This rhetoric tallied with pacifists’ concerns about the dangers of nuclear technologies. Groups such as the WRL had opposed atomic weapons since the bombing of Hiroshima and Nagasaki. After President Truman’s announcement in early 1950 that he had approved development of the hydrogen bomb, radical pacifists ramped up their protests against preparation for atomic warfare, staging fasts, holding public meetings, and conducting civil disobedience. Simultaneously, many of these same activists began speaking out against the nuclearization of Puerto Rico, endorsing Albizu Campos’s accusations that the United States had made Puerto Rico an inevitable target for atomic annihilation. And when Albizu Campos personalized these charges, accusing US officials of using atomic weapons to torture him, radical pacifists were drawn even further into the Puerto Rico solidarity movement.
During his incarceration after the 1950 uprising, Albizu Campos alleged that electronic or atomic rays were being aimed at him, causing debilitating physical injuries, including weight loss, edema, burns, and fever. Government officials insisted that he was mentally ill and his symptoms self-inflicted, but Albizu Campos countered that he was the victim of “lynching at the height of the atomic era.” His health continued to decline, and in 1953, international pressure forced Puerto Rico’s governor to release him from prison. When he returned home, his visitors told of seeing blue, silver, or rose-colored rays of light in his bedroom, and his symptoms grew worse. This news was credible to the Nationalists who surrounded him, in part because other prisoners had complained of similar incidents. During summer 1952, for example, Ruth Reynolds and NP women, incarcerated in the same jail as Albizu Campos, told authorities that they experienced electric shocks, temporary paralysis, “vibrations,” mental confusion, and “oppression.” Nationalists also knew that the US government had a history of using Puerto Rico as a scientific and medical laboratory, and this knowledge shaped their understanding of Albizu Campos’s illness. Radical pacifists may not have been cognizant of this history, but as critics of nuclear technology, they did not find such reports incomprehensible, although some of them remained somewhat skeptical.
As concerns grew about Albizu Campos’s health, pacifists and NP members worked furiously to determine if he was suffering from radiation sickness, sending a Geiger counter to San Juan and appealing to prominent scientists to investigate. In February 1954, Dave Dellinger wrote to Albert Einstein, asking for his opinion on the matter. Dellinger confessed that he had “considerable reservations” about Albizu Campos’s allegations but thought it important to find out whether such an attack was possible. He was delayed in mailing the letter, as a postscript made clear: “The violence in Congress erupted between the time I wrote this letter and the time I got it out. About all I can say is that this probably underlines the urgency of the situation. Apparently those who made the attack are amongst those who accept Albizu’s charges.” And, indeed, Lolita Lebrón sought to bring Albizu Campos’s “barbarous torture” to light when she and her compatriots fired on Congress. Their belief that their leader was being subjected to medical and possibly nuclear experimentation and might die created a context within which the most dramatic action seemed necessary.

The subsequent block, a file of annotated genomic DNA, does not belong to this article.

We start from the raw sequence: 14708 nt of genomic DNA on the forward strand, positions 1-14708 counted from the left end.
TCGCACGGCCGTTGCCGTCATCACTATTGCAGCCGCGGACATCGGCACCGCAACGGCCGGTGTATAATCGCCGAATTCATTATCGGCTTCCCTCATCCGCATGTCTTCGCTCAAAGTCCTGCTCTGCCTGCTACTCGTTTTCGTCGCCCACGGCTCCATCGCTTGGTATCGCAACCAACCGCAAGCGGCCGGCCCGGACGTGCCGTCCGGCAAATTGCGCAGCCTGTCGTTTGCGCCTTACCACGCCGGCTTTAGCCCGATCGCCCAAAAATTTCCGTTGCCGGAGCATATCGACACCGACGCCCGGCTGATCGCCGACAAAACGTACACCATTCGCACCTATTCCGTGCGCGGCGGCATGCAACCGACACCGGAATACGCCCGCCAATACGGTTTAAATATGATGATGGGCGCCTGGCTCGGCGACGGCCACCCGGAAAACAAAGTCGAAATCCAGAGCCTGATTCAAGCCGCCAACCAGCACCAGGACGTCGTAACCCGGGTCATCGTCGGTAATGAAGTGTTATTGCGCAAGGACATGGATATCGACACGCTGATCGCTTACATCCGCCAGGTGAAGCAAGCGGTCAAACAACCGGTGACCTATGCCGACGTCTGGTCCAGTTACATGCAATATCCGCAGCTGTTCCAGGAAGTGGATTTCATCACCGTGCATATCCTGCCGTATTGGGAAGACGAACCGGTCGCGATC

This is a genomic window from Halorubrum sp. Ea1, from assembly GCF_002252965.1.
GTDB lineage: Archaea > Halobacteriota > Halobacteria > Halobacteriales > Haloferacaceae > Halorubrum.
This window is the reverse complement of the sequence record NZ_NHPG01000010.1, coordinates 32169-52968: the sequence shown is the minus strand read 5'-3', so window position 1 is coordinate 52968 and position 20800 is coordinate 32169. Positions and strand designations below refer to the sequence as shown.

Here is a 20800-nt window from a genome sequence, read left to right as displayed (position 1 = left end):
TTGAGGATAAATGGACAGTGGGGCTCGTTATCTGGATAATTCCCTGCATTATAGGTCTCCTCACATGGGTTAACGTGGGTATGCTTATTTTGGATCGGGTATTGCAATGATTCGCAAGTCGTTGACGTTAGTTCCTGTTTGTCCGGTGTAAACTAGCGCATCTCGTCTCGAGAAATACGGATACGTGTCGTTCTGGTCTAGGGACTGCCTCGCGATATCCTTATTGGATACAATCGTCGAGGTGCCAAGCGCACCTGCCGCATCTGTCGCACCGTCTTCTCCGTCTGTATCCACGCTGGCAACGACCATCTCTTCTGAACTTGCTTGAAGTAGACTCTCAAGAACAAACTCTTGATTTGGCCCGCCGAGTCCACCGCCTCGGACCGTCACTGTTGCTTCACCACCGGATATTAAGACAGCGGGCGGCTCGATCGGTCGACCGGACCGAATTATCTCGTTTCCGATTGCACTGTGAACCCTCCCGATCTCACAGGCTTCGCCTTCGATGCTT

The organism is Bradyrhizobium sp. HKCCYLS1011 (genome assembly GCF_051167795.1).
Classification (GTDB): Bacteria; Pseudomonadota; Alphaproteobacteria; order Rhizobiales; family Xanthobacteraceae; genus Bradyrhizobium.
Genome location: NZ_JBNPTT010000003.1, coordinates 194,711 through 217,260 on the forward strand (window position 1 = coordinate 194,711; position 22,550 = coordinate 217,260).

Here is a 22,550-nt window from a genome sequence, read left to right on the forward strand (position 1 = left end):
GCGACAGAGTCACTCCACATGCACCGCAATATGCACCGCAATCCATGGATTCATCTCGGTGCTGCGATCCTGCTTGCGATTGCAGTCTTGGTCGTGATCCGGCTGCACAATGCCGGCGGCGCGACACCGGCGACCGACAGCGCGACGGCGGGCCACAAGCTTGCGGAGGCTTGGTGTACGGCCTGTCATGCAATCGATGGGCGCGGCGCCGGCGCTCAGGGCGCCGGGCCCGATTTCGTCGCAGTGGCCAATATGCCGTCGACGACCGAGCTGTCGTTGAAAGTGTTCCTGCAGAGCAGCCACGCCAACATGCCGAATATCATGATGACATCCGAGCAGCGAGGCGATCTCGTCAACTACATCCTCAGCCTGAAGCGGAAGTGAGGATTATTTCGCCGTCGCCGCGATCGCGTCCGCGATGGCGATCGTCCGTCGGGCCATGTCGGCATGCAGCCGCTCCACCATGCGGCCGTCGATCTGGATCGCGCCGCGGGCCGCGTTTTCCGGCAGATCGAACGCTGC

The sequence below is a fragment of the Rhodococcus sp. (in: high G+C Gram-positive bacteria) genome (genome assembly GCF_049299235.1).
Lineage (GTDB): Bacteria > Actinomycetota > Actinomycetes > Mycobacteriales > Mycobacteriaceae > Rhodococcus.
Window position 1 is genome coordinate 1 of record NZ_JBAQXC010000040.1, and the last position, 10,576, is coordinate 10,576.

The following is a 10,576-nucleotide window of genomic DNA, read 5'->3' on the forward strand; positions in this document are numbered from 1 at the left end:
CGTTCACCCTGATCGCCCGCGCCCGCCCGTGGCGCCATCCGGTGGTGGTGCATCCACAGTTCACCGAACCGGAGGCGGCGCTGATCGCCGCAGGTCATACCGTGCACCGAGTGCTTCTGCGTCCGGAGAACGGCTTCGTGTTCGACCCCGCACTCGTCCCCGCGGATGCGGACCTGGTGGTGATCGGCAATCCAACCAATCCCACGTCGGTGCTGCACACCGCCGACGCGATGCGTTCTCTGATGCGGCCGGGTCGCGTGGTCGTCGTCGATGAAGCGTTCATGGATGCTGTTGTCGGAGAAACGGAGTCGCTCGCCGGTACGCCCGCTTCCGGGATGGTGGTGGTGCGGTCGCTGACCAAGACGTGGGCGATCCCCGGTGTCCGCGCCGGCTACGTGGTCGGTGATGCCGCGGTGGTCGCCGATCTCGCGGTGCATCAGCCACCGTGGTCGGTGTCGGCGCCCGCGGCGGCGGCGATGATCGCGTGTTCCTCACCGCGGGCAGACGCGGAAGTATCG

The 1954 attack on Congress, which brought together radical pacifist concerns about military and imperial violence, atomic technology, and civil liberties, proved pivotal in the development of US solidarity movements. In its wake, federal and local authorities rounded up Puerto Rican activists in New York and Chicago and on the island, and pacifists organized the Committee for Justice to Puerto Ricans (CJPR) to help defend the dozens who were arrested, tried, and ultimately convicted. This was an exceedingly difficult task given the political context. Bemoaning the state of American civil liberties at the height of the domestic Cold War, the members of this committee worked “to prevent violation of civil rights and all efforts to deepen the atmosphere of hysteria and to extend a regime of repression” in Puerto Rico as well as the United States. Organized a decade after Harlem Ashram residents began to protest US occupation of Puerto Rico, the CJPR included (mostly) men who spanned pacifism from the 1920s to the New Left. Among them were A. J. Muste, who had joined the Fellowship of Reconciliation before the United States entered World War I; World War II–era conscientious objectors like Dellinger, Bayard Rustin, Roy Kepler, and Julius Eichel; and Norman Mailer, Waldo Frank, and Sidney Lens, all of whom would work with the Fair Play for Cuba Committee half a decade later. Some of them—Dave McReynolds and, of course, Dellinger himself—would go on to lead opposition to the war in Vietnam. Although Ruth Reynolds was specifically asked not to join because her close ties to the NP made her a controversial figure, she and her longtime comrade Thelma Mielke did much of the legwork. At the height of McCarthyism, and at a moment when popular support for the politics of the expanding national security state was still very strong, the CJPR consolidated an anti-imperial network and argument, helping to make possible the articulation of a more generalized anti-imperial critique of US policy by the end of the decade.